Who is he: Tibor Machan, Ph.D., is Professor Emeritus of Philosophy at Auburn University, holds the R.C. Hoiles Endowed Chair in Business Ethics and Free Enterprise at the Argyros School of Business & Economics at Chapman University and is a research fellow at the Hoover Institution, Stanford University.
Machan has earned B.A. (Claremont McKenna College), M.A. (New York University) and Ph.D. (University of California at Santa Barbara) degrees in philosophy.
Dr. Tibor Machan has written numerous books and papers in that field, including works related to the free market. The second edition of his memoir, The Man Without a Hobby: Adventures of a Gregarious Egoist (Hamilton) was published in 2006. Other recent titles include The Promise of Liberty: A Non-utopian Vision (Lexington Books, 2009), Anarchism/Minarchism: Is a Government Part of a Free Country? (Ed. with Roderick T. Long, Ashgate, 2008), Libertarianism Defended (Ashgate, 2006), Putting Humans First, Why We Are Nature's Favorites (Rowman & Littlefield, 2004) and The Right to Private Property (Hoover Institution Press, 2002).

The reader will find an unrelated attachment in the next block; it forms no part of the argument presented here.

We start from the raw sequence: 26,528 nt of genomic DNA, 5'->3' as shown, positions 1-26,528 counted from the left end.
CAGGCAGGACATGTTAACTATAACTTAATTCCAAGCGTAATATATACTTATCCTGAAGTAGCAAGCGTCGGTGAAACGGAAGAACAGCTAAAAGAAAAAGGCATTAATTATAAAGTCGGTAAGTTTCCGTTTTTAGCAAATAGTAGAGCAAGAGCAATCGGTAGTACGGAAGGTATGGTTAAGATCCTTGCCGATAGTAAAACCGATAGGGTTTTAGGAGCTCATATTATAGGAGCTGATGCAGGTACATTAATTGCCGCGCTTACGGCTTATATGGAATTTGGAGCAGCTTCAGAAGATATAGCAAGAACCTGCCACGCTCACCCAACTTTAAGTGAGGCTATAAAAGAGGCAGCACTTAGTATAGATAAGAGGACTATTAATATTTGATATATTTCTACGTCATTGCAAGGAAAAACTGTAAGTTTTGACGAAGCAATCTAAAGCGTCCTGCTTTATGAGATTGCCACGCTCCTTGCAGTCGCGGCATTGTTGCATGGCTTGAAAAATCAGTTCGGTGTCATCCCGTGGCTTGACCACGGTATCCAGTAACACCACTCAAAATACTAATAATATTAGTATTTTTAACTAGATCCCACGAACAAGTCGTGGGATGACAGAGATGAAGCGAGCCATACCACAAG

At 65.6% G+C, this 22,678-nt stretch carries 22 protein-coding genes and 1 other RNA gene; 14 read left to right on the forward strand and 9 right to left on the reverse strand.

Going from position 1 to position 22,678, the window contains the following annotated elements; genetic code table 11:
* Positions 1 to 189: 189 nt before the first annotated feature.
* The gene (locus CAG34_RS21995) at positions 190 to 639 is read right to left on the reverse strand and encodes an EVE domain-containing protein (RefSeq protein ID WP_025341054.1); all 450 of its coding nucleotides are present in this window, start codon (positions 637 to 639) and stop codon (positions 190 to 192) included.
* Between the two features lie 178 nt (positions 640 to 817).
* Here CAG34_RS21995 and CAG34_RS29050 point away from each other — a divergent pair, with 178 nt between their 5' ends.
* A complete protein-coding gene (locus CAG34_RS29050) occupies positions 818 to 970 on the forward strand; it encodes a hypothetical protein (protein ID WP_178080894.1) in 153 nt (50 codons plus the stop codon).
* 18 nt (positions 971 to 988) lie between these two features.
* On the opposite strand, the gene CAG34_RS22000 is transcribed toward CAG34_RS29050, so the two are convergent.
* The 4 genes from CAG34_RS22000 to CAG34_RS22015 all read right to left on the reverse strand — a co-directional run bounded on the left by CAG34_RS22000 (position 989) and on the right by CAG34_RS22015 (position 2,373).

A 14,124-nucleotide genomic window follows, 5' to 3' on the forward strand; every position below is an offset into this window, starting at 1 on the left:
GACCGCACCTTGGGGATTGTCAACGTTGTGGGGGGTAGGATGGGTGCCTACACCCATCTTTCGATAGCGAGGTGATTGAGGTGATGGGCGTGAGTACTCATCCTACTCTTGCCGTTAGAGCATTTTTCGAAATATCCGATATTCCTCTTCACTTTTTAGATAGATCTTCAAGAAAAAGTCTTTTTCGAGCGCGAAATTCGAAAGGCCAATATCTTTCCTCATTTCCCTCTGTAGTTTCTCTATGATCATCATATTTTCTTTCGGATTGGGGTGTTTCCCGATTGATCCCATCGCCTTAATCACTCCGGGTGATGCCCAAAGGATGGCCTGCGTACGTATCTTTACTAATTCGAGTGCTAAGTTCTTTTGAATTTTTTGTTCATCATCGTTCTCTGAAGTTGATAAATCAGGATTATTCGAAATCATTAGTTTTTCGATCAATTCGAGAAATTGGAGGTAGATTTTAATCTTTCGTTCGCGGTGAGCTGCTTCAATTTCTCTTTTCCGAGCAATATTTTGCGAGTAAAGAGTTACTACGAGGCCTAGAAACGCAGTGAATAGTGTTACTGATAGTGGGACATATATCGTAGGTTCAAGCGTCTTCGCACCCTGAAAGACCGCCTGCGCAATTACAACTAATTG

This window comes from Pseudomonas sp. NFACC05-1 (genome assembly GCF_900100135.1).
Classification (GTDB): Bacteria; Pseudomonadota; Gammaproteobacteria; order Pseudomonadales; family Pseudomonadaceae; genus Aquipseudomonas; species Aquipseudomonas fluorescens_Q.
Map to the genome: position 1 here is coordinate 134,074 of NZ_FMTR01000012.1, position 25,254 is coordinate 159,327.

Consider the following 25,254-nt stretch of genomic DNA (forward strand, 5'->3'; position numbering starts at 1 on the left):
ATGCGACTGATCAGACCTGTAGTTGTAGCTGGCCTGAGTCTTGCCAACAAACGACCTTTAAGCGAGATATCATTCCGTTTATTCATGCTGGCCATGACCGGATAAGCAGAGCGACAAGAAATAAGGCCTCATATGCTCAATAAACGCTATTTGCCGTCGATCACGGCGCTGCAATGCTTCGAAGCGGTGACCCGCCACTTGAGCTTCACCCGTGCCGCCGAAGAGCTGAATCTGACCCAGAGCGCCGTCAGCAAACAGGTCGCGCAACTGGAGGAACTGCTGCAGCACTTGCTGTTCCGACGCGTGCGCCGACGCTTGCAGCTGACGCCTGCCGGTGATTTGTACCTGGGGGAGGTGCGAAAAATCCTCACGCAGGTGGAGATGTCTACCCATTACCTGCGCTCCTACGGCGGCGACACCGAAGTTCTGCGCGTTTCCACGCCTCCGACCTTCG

Dr. Machan has contributed to general circulation publications, including Barron's, National Review, Reason Magazine, The Journal of Commerce, The Los Angeles Times, The New York Times and The Wall Street Journal. Until 2012, for three decades Machan was a regular columnist with The Orange County Register.
Background: Dr. Tibor Machan is on the advisory boards of several foundations and think tanks, including The Foundation for the Advancement of Free-Market Thinking (FAFMT) and the Association for Private Enterprise Education. Dr. Machan has also served on the founding board of the Jacob J. Javits Graduate Fellowship Program of the US Department of Education.
In 2002 Dr. Machan delivered the presidential address, titled "Aristotle & Business," at the Eastern Division meetings of the American Philosophical Association. In 2003 Machan served as President of the American Society for Value Inquiry. Dr. Machan has contributed to numerous scholarly journals, including the American Journal of Jurisprudence, and the American Philosophical Quarterly.